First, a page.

After months of anticipation, the winners of Veolia Environnement Wildlife Photographer of the Year 2010 were announced last night at a gala awards ceremony held at the Natural History Museum, London.
March of the crabs by Pascal Kobeh from Paris was named winner of the competition’s Behaviour: All Other Animals category, which seeks to feature the seldom witnessed or little understood behaviour of animals that are not birds or mammals. Pascal’s picture tells the story of the great migration of thousands of deep-sea Australian majid spider crabs. In their drive to migrate, they climb over each other, sometimes forming piles. Once in shallow water, they moult their exoskeletons (shells), emerging with soft, new ones. It takes a while for the new, expanded shell to harden, making it a very vulnerable time for the crabs.
Speaking about Pascal’s photograph, competition judge, Patricio Robles Gil said, ‘What a ritual and opportunity. This unique view makes me wonder about the role of the crab on top of the pile.’ Further success was had by Jean-Michel Lenoir from Flexanville, Île-de-France, who was placed runner-up in the competition’s Behaviour: Mammals category. Jean-Michel’s image, Red deer, blue haze, captures a moment of tension when a young stag is chased across a meadow in the red deer rut in the Ardennes Forest, France, by a big male deer. The image captures movement and speed. Commenting on the image, competition judge and Editor of BBC Wildlife Magazine, Sophie Stafford said, ‘The photographer froze a moment of animal passion. Thanks to his patience, this ephemeral chase awakens our basic instincts.’ The much coveted title of Veolia Environnement Wildlife Photographer of the Year was awarded to Hungarian photographer Bence Máté from Pusztaszer for his image A marvel of ants, a simple shot that captures the complexity of the behaviour of leaf-cutter ants in the Costa Rican rainforest. Fergus Gill from Scotland was crowned Veolia Environnement Young Wildlife Photographer of the Year for the second year in a row. His image of a fieldfare, The frozen moment, was judged to be the most memorable of all the pictures by photographers aged 17 or under.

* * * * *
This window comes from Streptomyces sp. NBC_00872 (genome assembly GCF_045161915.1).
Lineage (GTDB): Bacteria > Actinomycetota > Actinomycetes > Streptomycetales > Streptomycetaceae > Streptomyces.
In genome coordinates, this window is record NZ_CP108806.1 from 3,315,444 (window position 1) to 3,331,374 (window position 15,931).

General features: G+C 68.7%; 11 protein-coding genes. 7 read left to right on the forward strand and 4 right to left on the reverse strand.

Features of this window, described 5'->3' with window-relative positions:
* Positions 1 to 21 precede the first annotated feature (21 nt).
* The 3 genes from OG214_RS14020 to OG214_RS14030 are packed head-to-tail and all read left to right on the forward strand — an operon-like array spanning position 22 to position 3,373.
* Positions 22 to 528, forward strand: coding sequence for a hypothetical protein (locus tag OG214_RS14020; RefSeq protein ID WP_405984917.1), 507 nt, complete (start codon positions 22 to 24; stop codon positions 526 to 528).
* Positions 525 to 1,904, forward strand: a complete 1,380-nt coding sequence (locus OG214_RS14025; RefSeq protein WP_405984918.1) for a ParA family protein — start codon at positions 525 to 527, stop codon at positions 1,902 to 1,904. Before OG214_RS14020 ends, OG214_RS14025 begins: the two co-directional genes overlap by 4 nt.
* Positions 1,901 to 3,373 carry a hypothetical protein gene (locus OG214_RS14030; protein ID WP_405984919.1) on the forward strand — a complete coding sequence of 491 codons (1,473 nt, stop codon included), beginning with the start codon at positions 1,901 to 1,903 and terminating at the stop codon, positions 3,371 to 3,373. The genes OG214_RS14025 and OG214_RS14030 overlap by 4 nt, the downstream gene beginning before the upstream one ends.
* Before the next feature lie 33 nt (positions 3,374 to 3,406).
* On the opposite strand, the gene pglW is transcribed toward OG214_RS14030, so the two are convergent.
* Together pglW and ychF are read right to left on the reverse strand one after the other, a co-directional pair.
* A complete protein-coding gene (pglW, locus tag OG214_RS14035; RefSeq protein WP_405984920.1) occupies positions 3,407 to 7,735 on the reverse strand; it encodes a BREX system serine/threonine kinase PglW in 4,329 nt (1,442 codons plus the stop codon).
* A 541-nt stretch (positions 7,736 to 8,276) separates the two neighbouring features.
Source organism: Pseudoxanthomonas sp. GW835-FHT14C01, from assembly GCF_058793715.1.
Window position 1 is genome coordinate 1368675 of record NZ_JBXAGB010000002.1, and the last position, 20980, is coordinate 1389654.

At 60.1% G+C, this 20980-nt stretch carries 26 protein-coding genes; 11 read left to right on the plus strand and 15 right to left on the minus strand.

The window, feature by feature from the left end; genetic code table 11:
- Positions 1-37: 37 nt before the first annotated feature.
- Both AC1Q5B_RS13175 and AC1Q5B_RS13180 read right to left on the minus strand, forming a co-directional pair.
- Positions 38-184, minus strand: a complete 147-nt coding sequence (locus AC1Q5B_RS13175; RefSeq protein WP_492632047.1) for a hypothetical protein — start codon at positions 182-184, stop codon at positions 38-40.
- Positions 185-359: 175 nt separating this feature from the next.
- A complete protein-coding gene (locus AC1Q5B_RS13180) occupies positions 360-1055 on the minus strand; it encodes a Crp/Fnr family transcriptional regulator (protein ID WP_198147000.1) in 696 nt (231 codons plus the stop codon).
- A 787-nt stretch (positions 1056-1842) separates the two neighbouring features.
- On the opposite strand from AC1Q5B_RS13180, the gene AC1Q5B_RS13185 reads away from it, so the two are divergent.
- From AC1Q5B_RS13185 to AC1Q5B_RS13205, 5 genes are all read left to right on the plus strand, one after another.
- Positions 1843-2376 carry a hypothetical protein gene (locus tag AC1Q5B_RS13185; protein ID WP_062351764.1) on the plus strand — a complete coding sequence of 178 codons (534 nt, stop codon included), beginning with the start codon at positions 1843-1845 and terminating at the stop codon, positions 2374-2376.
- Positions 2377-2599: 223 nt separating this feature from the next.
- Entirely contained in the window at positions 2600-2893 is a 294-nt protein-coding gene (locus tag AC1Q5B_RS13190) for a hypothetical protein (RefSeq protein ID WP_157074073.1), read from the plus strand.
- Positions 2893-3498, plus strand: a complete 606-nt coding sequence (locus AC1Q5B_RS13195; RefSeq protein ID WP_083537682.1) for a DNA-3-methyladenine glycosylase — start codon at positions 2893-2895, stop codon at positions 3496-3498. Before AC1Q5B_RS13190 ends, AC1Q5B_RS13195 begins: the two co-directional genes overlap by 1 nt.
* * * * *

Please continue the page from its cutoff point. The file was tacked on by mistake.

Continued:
Selected from tens of thousands of entries from across the globe, these images were judged to be the best of all those entered in the 2010 competition by a judging panel that included some of the world’s most respected nature photographers and wildlife experts.
These images will join more than 100 other prize-winning photographs from the competition’s 18 categories in a visually stunning and inspiring exhibition that debuts at the Natural History Museum on 22 October 2010. It will tour nationally and internationally after its launch in the capital.
A commemorative book, Wildlife Photographer of the Year Portfolio 20, edited by Rosamund Kidman Cox and published by the Natural History Museum, will be available from 21 October 2010, priced £25. The book contains all winning and commended images from this year’s competition. For details of the French edition of the book visit Dakota Editions, www.dakotaeditions.com Now in its 46th year, the competition is owned by the Natural History Museum and BBC Wildlife Magazine and is sponsored by Veolia Environnement. It is an international leader in the artistic representation of the natural world and a competition that photographers worldwide aspire to win.